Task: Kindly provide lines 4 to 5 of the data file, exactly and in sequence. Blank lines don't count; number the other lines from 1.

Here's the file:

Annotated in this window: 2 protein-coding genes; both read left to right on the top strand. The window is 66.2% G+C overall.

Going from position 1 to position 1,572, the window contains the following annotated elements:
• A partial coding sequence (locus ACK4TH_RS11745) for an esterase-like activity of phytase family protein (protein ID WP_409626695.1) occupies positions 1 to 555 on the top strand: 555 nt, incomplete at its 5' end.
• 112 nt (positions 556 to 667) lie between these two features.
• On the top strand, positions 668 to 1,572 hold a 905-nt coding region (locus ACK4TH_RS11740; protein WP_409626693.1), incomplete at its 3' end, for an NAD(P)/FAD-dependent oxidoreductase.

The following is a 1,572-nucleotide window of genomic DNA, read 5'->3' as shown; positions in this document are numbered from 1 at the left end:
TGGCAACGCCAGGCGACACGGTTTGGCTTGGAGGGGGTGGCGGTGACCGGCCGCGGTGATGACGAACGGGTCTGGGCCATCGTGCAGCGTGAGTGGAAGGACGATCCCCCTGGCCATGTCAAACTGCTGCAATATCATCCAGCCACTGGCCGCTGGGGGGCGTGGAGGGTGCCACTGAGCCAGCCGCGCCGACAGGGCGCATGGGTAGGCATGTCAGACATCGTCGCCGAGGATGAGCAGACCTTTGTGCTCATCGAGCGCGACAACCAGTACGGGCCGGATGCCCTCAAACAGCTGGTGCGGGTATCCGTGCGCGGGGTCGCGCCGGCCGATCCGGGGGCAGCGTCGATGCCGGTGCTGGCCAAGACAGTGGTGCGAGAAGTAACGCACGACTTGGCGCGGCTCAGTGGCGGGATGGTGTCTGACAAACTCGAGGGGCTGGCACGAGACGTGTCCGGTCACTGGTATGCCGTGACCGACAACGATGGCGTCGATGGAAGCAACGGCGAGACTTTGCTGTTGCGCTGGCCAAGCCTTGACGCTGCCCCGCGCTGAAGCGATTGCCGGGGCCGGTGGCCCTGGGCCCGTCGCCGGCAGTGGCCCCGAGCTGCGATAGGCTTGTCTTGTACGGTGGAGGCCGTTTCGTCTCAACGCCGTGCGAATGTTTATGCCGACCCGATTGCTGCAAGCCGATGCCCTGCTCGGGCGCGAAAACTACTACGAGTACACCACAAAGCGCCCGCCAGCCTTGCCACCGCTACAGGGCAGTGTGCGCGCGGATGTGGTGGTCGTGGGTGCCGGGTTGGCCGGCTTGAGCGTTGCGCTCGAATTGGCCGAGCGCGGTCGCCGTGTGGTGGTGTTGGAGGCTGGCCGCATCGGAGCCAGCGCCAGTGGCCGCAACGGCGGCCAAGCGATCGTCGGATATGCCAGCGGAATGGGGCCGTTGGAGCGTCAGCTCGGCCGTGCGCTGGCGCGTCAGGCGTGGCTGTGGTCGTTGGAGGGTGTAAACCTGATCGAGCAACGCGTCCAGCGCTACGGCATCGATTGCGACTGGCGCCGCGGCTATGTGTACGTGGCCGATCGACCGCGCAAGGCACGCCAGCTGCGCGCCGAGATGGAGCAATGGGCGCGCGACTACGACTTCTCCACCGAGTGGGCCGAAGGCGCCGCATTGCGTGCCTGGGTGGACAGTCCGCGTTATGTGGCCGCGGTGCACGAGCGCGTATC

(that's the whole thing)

• 112 nt (positions 556 to 667) lie between these two features.
• On the top strand, positions 668 to 1,572 hold a 905-nt coding region (locus ACK4TH_RS11740; protein WP_409626693.1), incomplete at its 3' end, for an NAD(P)/FAD-dependent oxidoreductase.